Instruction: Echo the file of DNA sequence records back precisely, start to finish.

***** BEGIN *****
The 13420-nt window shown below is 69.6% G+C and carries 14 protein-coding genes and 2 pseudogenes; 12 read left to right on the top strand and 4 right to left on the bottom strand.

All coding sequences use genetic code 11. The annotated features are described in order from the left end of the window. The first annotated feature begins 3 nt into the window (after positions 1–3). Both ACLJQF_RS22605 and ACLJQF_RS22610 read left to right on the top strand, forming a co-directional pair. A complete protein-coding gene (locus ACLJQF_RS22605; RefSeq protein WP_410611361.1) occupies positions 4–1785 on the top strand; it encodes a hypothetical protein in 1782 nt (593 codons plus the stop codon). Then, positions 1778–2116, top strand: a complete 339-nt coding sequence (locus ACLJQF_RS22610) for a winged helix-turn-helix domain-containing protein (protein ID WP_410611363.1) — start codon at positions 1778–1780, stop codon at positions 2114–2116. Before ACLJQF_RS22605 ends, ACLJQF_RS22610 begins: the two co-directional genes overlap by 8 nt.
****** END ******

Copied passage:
The 13420-nt window shown below is 69.6% G+C and carries 14 protein-coding genes and 2 pseudogenes; 12 read left to right on the top strand and 4 right to left on the bottom strand.

All coding sequences use genetic code 11. The annotated features are described in order from the left end of the window. The first annotated feature begins 3 nt into the window (after positions 1–3). Both ACLJQF_RS22605 and ACLJQF_RS22610 read left to right on the top strand, forming a co-directional pair. A complete protein-coding gene (locus ACLJQF_RS22605; RefSeq protein WP_410611361.1) occupies positions 4–1785 on the top strand; it encodes a hypothetical protein in 1782 nt (593 codons plus the stop codon). Then, positions 1778–2116, top strand: a complete 339-nt coding sequence (locus ACLJQF_RS22610) for a winged helix-turn-helix domain-containing protein (protein ID WP_410611363.1) — start codon at positions 1778–1780, stop codon at positions 2114–2116. Before ACLJQF_RS22605 ends, ACLJQF_RS22610 begins: the two co-directional genes overlap by 8 nt.